Metro

Boston Public Library map center adds virtual tour

An exhibit at the Boston Public Library includes maps from the past 500 years, including this one on climates and crops from 1831.
Norman B. Leventhal Map Center at the Boston Public Library
An exhibit at the Boston Public Library includes maps from the past 500 years, including this one on climates and crops from 1831.

If you’re too tied up to take the train to Copley Square and venture into the Boston Public Library to view the Norman B. Leventhal Map Center’s latest exhibit, there’s now an easier way to enjoy what’s on display.

Curators from the map center revealed this week the launch of a new “3D virtual tour” of the entire museum space, allowing map enthusiasts and art lovers alike to take a “walk” through the exhibit with the click of a computer mouse — and without ever leaving a desk chair.

The exhibit, called “Regions and Seasons: Mapping Climate through History,” explores climate and weather patterns through the use of maps from the center’s collection. It’s open to the public and will be on display through Aug. 27.

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“Regions and Seasons” is essentially a deep-dive into “cartographic innovation,” spanning the last 500 years. It compares maps dating back to the 15th century — pictures and drawings of faces that were used to depict which way the wind was blowing, for example — to today’s digital technology, according to a description of the exhibit.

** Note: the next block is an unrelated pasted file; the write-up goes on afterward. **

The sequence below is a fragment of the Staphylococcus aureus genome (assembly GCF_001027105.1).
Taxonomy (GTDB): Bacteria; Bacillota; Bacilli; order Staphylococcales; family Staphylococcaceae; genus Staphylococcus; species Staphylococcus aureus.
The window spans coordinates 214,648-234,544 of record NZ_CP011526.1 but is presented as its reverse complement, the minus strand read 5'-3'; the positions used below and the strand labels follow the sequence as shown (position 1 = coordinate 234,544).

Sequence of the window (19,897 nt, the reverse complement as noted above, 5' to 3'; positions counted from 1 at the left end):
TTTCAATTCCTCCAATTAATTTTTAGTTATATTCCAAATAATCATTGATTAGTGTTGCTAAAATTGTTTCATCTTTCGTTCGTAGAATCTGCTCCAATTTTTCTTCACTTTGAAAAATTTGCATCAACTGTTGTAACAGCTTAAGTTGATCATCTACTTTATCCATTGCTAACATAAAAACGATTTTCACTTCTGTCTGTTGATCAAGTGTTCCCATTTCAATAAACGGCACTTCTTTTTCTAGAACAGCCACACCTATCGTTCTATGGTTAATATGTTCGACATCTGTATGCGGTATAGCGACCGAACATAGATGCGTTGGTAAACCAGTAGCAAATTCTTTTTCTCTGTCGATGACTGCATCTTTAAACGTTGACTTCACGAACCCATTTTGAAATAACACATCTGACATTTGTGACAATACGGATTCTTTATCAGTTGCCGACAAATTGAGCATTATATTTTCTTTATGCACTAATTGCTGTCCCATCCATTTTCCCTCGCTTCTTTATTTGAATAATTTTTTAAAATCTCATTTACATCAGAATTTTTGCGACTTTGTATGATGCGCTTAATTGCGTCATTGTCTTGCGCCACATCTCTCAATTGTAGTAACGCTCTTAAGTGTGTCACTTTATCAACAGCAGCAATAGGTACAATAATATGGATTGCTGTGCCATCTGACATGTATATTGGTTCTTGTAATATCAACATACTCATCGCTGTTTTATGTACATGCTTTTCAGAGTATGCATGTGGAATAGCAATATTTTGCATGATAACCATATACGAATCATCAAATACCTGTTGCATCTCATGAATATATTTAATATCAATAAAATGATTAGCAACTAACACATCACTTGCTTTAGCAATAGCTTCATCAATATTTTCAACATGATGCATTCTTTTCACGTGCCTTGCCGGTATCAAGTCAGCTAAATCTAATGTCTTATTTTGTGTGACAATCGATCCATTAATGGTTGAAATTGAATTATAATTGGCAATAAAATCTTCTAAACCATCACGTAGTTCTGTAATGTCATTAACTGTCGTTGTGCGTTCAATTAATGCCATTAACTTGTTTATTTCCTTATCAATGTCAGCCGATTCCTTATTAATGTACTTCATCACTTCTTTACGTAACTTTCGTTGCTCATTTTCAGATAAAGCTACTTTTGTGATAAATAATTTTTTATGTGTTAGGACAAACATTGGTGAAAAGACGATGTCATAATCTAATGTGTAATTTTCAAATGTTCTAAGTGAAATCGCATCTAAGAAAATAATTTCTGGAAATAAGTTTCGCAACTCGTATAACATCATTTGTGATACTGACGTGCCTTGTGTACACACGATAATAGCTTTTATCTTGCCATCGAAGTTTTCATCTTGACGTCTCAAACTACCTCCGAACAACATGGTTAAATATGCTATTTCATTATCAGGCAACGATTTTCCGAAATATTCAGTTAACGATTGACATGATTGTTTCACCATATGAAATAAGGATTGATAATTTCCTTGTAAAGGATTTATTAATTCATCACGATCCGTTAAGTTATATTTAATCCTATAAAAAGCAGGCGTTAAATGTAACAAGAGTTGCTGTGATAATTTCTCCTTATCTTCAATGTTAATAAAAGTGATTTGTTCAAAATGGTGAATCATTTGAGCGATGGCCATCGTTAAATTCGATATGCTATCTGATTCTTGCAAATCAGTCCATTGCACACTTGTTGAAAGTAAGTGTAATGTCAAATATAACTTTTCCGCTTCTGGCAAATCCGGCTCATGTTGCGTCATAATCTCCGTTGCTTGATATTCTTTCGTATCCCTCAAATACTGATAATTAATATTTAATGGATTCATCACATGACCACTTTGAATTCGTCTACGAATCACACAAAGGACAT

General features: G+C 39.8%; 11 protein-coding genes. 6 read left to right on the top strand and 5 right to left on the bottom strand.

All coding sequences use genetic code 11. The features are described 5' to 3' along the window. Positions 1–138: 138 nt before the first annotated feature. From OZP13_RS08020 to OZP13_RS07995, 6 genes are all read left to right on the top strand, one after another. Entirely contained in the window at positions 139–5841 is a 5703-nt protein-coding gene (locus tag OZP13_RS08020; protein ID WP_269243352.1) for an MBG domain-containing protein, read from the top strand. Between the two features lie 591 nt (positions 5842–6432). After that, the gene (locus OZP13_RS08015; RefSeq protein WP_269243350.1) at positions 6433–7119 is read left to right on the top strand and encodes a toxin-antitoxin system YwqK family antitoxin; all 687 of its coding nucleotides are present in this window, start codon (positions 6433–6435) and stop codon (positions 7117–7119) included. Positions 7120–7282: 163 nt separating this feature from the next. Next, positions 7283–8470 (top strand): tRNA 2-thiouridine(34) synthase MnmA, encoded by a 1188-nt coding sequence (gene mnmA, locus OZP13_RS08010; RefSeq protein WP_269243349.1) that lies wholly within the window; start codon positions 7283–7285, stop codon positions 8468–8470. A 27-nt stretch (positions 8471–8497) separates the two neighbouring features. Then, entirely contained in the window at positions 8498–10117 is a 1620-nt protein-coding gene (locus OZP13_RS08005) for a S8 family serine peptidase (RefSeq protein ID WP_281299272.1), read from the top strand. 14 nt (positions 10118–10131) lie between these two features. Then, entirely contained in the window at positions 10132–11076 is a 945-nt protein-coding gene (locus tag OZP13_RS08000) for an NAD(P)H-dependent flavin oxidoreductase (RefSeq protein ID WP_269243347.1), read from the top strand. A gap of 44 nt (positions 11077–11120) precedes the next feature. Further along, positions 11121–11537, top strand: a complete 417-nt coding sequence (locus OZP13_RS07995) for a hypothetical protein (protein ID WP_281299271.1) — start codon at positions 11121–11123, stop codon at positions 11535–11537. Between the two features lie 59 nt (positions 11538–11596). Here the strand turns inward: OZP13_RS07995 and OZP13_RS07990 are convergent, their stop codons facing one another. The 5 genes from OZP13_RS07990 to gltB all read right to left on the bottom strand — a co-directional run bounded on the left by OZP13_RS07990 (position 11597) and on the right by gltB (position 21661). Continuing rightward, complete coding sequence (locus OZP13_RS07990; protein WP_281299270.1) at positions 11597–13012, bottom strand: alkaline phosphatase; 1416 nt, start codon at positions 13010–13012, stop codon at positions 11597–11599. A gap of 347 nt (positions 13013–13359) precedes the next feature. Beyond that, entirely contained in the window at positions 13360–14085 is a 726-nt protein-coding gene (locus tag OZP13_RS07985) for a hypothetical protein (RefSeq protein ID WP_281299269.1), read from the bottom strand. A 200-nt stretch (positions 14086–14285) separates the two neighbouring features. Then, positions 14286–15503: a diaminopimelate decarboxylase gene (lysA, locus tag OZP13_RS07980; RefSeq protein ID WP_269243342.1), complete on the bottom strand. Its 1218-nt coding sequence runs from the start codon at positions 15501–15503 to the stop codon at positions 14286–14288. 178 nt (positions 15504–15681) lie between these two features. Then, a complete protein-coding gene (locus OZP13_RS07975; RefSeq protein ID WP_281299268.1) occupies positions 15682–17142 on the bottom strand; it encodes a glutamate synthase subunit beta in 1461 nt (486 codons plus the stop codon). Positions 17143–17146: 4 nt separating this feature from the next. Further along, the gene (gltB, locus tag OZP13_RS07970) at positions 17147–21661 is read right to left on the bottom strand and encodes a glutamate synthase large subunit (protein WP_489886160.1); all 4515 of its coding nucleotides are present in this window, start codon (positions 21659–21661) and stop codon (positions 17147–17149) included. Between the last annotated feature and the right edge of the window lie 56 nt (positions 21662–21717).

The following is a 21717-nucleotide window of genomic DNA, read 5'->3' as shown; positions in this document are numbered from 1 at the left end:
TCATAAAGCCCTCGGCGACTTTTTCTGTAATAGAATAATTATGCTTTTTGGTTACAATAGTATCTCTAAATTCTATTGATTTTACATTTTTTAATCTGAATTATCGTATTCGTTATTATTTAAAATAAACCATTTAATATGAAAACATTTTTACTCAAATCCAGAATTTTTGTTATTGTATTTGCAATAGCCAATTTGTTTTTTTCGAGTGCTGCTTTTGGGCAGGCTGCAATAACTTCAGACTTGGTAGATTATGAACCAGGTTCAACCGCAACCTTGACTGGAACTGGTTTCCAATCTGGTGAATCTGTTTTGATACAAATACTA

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The present-day part of the display includes visuals of areas of Boston at risk of flooding due to the threat of sea-level rise and storm surges.

The 3D-tour offered online gets visitors up-close-and-personal. By placing a cursor over certain parts of the museum space, users can simply click and then zoom in to pore over the maps selected for the exhibit.

The virtual tour is so detailed, people can even read the fine print on the plaques posted to the walls that describe each display. Or, if they need a break, they can peer out the windows and onto the library’s courtyard.

Connie Chin, president at the map center, said curators decided to launch the online component to maximize people’s access to the exhibit.

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“The 3D tour is a fun new way to explore the exhibition online even if you haven’t been able to get to Copley Square,” Chin said in a statement. “It’s part of our overall digital strategy and augments our extensive online offerings.”

The 3D venture takes enthusiasts through the map center.
The 3D venture takes enthusiasts through the map center.

Steve Annear can be reached at steve.annear@globe.com. Follow him on Twitter @steveannear.